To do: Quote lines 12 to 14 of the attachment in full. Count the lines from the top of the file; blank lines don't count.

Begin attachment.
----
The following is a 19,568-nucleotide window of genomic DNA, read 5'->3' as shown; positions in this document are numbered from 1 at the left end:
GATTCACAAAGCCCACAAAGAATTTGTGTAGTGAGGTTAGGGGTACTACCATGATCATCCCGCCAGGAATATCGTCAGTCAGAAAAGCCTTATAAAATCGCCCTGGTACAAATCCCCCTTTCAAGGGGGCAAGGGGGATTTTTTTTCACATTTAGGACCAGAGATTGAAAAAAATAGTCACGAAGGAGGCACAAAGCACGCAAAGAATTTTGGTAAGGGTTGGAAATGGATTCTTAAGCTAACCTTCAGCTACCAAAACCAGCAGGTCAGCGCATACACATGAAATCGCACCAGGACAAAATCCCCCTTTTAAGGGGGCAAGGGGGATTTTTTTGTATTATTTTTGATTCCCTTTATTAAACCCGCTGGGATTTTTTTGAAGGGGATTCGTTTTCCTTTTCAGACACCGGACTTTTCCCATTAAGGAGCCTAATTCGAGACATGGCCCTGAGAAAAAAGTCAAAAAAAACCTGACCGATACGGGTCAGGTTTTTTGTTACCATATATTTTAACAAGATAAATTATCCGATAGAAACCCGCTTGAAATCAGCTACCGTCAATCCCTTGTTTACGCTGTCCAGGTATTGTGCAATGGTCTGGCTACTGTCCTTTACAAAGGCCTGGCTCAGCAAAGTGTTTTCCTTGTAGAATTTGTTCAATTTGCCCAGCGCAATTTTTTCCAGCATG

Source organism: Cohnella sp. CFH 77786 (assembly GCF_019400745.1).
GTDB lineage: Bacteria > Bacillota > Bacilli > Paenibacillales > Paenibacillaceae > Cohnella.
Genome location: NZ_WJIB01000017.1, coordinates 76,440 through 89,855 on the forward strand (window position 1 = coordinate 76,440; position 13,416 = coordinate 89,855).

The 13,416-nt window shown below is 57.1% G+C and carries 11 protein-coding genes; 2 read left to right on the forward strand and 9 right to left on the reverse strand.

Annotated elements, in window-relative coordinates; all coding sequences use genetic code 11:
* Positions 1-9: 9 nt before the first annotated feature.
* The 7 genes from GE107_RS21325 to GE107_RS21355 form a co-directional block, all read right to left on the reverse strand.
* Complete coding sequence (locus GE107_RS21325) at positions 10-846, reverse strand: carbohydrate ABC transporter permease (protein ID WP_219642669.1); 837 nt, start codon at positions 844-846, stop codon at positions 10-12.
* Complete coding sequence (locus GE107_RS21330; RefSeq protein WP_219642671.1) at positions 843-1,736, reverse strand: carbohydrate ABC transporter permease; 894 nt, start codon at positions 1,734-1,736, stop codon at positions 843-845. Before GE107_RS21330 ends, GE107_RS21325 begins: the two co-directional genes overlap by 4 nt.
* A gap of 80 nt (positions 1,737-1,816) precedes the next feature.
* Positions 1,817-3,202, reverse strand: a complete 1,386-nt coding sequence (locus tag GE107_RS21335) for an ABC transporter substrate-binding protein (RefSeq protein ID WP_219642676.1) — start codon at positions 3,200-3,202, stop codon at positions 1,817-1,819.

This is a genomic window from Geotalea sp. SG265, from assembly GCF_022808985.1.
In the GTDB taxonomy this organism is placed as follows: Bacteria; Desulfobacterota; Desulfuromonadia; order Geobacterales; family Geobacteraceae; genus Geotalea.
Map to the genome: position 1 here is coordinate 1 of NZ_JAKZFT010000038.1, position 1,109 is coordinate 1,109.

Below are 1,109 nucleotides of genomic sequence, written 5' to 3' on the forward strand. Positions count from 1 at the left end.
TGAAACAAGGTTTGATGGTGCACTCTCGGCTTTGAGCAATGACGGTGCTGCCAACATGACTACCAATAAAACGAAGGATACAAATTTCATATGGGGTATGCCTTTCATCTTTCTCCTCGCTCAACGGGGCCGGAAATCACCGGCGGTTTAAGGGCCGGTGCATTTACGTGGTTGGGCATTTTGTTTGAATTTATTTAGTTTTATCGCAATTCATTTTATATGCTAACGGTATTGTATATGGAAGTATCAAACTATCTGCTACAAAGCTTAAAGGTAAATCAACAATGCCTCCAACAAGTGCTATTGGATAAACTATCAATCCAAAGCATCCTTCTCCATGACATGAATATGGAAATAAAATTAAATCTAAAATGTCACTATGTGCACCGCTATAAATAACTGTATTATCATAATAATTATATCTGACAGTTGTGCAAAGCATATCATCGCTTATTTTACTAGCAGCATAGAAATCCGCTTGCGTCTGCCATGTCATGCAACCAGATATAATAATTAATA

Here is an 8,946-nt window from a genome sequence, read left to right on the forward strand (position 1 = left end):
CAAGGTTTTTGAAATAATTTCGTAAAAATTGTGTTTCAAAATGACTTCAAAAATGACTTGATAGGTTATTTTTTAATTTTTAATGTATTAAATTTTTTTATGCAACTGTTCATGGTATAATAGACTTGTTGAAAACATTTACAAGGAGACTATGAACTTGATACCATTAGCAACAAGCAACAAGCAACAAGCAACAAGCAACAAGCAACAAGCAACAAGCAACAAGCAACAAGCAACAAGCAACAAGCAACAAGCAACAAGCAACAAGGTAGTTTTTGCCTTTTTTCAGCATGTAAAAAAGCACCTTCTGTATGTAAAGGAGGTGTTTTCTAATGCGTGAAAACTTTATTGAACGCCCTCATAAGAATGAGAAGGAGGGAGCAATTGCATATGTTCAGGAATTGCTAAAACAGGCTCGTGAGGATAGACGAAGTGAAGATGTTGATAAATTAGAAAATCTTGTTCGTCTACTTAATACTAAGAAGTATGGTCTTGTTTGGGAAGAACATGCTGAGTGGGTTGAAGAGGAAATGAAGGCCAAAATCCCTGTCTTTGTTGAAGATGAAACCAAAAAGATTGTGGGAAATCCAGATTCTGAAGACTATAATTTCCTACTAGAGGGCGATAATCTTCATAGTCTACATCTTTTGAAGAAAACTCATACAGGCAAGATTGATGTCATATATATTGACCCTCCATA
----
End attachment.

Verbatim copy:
* A gap of 80 nt (positions 1,737-1,816) precedes the next feature.
* Positions 1,817-3,202, reverse strand: a complete 1,386-nt coding sequence (locus tag GE107_RS21335) for an ABC transporter substrate-binding protein (RefSeq protein ID WP_219642676.1) — start codon at positions 3,200-3,202, stop codon at positions 1,817-1,819.

This is a genomic window from Geotalea sp. SG265, from assembly GCF_022808985.1.